From childhood, Keji Amos displayed a love of tech, always tinkering with his dad and building things. But he didn’t ultimately pursue a degree in computer science because he didn’t see himself represented in that world—he saw only white men wearing khakis. After going in the direction of IT and later, the military (to pay for it), Keji landed in education. His cumulative experience and an unquieted interest in coding drew him to Turing, where he completed the front-end program in 2017.
On being Black in tech:
“You deserve to be here. I am about showing people that there is more than one pathway to the life you want to lead.”
Keji brings an arsenal of past life experience—personal and professional—that proves this point. “I know what leadership looks like,” he says of his time in the Army National Guard. Afterwards, he worked in Denver Public Schools at a primarily Latino charter school in a Southwest Denver campus, where he saw first-hand the struggles that low-income students face. “It really opened my eyes to some startling inequities,” he reflects.
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Things have come full circle for Keji. Now working as a Software Engineer at Guild Education, just named as one of LinkedIn’s Top 50 Startups, he is part of a diverse team working to connect employers with high-value learning providers to create more equitable education options.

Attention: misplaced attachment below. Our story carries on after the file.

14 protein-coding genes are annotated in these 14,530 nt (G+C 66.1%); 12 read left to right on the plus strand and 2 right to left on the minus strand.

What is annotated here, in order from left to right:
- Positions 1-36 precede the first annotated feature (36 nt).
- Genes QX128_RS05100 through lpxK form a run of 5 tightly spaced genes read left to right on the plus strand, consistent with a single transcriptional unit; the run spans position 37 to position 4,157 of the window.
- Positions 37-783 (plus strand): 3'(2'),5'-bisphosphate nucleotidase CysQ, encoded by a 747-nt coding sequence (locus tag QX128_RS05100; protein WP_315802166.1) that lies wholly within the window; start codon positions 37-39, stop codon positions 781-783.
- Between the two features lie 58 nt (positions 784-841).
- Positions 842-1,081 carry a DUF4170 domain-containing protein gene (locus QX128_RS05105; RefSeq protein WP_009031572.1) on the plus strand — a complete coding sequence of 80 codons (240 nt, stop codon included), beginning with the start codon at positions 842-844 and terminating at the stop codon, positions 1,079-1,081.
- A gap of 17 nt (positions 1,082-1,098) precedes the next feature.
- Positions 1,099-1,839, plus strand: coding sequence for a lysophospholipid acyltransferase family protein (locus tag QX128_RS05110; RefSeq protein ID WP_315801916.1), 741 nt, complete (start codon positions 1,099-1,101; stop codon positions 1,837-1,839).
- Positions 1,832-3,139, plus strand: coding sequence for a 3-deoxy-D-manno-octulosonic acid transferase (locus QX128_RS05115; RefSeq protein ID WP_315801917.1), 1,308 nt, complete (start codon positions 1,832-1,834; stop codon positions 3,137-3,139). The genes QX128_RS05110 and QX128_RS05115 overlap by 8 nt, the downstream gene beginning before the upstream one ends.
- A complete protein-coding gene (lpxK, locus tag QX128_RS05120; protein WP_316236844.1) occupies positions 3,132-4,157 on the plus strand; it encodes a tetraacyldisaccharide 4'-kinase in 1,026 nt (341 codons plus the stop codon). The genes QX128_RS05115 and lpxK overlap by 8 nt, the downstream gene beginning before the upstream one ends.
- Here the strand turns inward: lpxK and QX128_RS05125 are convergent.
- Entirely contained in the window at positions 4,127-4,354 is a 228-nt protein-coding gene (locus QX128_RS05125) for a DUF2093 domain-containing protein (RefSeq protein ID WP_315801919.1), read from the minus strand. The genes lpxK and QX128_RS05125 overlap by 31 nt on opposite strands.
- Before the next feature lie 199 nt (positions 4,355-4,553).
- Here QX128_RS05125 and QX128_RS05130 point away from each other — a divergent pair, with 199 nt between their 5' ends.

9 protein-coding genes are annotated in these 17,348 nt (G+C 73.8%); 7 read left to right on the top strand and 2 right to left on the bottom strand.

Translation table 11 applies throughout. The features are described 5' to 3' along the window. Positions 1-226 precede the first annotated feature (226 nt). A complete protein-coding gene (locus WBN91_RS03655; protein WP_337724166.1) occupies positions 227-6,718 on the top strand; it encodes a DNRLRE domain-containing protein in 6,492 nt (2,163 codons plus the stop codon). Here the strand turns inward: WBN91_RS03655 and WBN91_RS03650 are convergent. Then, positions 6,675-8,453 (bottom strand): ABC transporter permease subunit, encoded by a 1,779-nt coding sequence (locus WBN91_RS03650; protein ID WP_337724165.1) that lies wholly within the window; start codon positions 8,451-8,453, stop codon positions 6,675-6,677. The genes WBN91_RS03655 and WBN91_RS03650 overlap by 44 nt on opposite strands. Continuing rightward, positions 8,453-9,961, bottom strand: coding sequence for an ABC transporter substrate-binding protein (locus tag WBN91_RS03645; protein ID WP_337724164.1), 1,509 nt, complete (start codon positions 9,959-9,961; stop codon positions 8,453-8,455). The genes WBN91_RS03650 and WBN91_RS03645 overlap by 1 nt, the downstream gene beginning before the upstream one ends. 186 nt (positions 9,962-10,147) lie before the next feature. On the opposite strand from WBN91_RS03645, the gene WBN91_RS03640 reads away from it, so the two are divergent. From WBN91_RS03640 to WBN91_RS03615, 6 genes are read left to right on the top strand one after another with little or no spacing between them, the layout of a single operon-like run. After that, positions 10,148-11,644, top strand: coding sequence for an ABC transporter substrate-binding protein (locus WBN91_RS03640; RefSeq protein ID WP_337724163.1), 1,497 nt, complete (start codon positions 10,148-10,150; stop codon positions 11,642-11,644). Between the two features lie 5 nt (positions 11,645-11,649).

On why he chose front-end at Turing:
“I want to dispel a myth in front-end that it’s only rendering. There are many complexities and intricacies involved with setting up infrastructure and creating experiences for people.”
Keji really digs the “mental gymnastics and brain stimulation” of this work. Though he is now a full-stack developer (having learned the back-end side of things out in the wild), he puts his front-end Turing training to direct use at Guild, creating a digitized marketplace for clients to easily access available courses and institutions.
On what’s next:
“I want to always be working to create opportunity.”
Keji intends to remain focused on increasing education for all. And—on seeing more Black faces and those underrepresented in tech, he aspires to actively serve as a spokesperson, calling upon employers to engage in DEI initiatives. A self-proclaimed “rabble rouser,” Keji doesn’t hesitate to speak up if there is something he doesn’t agree with. “That’s often hard for minorities to do,” he says, “But engaging in disruptive discourse when needed is part of enacting real change.”